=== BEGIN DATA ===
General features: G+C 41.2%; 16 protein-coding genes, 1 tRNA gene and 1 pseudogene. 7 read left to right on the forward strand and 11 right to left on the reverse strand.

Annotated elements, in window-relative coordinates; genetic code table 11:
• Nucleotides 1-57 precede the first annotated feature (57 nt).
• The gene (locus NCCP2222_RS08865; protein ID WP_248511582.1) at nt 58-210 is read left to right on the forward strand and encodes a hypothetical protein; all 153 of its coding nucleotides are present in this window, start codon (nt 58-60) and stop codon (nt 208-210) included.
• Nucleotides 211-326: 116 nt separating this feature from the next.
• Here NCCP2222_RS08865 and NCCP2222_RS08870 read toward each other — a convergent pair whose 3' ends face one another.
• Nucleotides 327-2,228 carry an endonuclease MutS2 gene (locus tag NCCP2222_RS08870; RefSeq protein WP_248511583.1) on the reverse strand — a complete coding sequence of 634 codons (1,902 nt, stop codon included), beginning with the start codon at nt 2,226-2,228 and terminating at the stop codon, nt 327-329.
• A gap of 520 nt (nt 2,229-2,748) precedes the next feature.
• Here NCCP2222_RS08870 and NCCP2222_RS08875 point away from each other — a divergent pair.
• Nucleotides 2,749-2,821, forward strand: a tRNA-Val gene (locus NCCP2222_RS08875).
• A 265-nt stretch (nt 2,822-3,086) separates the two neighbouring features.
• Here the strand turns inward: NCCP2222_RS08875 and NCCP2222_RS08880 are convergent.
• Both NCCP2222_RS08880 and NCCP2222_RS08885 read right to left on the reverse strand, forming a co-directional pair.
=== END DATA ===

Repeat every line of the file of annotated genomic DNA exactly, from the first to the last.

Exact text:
General features: G+C 41.2%; 16 protein-coding genes, 1 tRNA gene and 1 pseudogene. 7 read left to right on the forward strand and 11 right to left on the reverse strand.

Annotated elements, in window-relative coordinates; genetic code table 11:
• Nucleotides 1-57 precede the first annotated feature (57 nt).
• The gene (locus NCCP2222_RS08865; protein ID WP_248511582.1) at nt 58-210 is read left to right on the forward strand and encodes a hypothetical protein; all 153 of its coding nucleotides are present in this window, start codon (nt 58-60) and stop codon (nt 208-210) included.
• Nucleotides 211-326: 116 nt separating this feature from the next.
• Here NCCP2222_RS08865 and NCCP2222_RS08870 read toward each other — a convergent pair whose 3' ends face one another.
• Nucleotides 327-2,228 carry an endonuclease MutS2 gene (locus tag NCCP2222_RS08870; RefSeq protein WP_248511583.1) on the reverse strand — a complete coding sequence of 634 codons (1,902 nt, stop codon included), beginning with the start codon at nt 2,226-2,228 and terminating at the stop codon, nt 327-329.
• A gap of 520 nt (nt 2,229-2,748) precedes the next feature.
• Here NCCP2222_RS08870 and NCCP2222_RS08875 point away from each other — a divergent pair.
• Nucleotides 2,749-2,821, forward strand: a tRNA-Val gene (locus NCCP2222_RS08875).
• A 265-nt stretch (nt 2,822-3,086) separates the two neighbouring features.
• Here the strand turns inward: NCCP2222_RS08875 and NCCP2222_RS08880 are convergent.
• Both NCCP2222_RS08880 and NCCP2222_RS08885 read right to left on the reverse strand, forming a co-directional pair.